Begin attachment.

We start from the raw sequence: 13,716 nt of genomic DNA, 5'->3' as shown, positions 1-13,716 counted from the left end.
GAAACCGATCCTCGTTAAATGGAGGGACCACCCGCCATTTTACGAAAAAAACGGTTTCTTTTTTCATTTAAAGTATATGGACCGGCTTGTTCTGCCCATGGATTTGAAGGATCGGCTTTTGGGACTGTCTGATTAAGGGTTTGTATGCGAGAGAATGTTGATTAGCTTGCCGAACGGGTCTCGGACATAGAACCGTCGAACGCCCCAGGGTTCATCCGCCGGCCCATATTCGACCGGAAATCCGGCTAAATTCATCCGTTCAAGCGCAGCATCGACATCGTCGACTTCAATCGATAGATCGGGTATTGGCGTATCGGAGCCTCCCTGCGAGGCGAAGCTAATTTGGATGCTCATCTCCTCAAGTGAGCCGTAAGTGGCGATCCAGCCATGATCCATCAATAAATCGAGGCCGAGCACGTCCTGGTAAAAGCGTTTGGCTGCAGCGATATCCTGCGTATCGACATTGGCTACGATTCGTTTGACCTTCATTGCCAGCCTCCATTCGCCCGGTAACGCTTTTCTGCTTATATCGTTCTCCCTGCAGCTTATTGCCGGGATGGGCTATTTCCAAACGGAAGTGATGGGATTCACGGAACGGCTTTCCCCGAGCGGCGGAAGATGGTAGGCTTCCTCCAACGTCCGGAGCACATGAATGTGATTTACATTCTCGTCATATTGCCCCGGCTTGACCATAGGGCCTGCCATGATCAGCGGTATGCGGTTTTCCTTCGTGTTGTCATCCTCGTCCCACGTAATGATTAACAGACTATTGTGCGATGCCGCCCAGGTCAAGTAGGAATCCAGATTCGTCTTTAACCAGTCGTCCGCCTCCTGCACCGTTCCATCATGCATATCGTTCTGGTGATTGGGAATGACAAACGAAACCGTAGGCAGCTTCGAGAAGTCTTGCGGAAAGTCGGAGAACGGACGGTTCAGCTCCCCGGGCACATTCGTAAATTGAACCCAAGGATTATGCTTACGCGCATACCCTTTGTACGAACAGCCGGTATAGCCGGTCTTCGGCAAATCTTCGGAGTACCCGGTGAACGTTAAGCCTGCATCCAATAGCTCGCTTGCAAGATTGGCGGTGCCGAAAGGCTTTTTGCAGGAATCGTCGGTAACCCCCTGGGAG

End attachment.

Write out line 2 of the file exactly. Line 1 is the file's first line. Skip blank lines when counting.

GAAACCGATCCTCGTTAAATGGAGGGACCACCCGCCATTTTACGAAAAAAACGGTTTCTTTTTTCATTTAAAGTATATGGACCGGCTTGTTCTGCCCATGGATTTGAAGGATCGGCTTTTGGGACTGTCTGATTAAGGGTTTGTATGCGAGAGAATGTTGATTAGCTTGCCGAACGGGTCTCGGACATAGAACCGTCGAACGCCCCAGGGTTCATCCGCCGGCCCATATTCGACCGGAAATCCGGCTAAATTCATCCGTTCAAGCGCAGCATCGACATCGTCGACTTCAATCGATAGATCGGGTATTGGCGTATCGGAGCCTCCCTGCGAGGCGAAGCTAATTTGGATGCTCATCTCCTCAAGTGAGCCGTAAGTGGCGATCCAGCCATGATCCATCAATAAATCGAGGCCGAGCACGTCCTGGTAAAAGCGTTTGGCTGCAGCGATATCCTGCGTATCGACATTGGCTACGATTCGTTTGACCTTCATTGCCAGCCTCCATTCGCCCGGTAACGCTTTTCTGCTTATATCGTTCTCCCTGCAGCTTATTGCCGGGATGGGCTATTTCCAAACGGAAGTGATGGGATTCACGGAACGGCTTTCCCCGAGCGGCGGAAGATGGTAGGCTTCCTCCAACGTCCGGAGCACATGAATGTGATTTACATTCTCGTCATATTGCCCCGGCTTGACCATAGGGCCTGCCATGATCAGCGGTATGCGGTTTTCCTTCGTGTTGTCATCCTCGTCCCACGTAATGATTAACAGACTATTGTGCGATGCCGCCCAGGTCAAGTAGGAATCCAGATTCGTCTTTAACCAGTCGTCCGCCTCCTGCACCGTTCCATCATGCATATCGTTCTGGTGATTGGGAATGACAAACGAAACCGTAGGCAGCTTCGAGAAGTCTTGCGGAAAGTCGGAGAACGGACGGTTCAGCTCCCCGGGCACATTCGTAAATTGAACCCAAGGATTATGCTTACGCGCATACCCTTTGTACGAACAGCCGGTATAGCCGGTCTTCGGCAAATCTTCGGAGTACCCGGTGAACGTTAAGCCTGCATCCAATAGCTCGCTTGCAAGATTGGCGGTGCCGAAAGGCTTTTTGCAGGAATCGTCGGTAACCCCCTGGGAG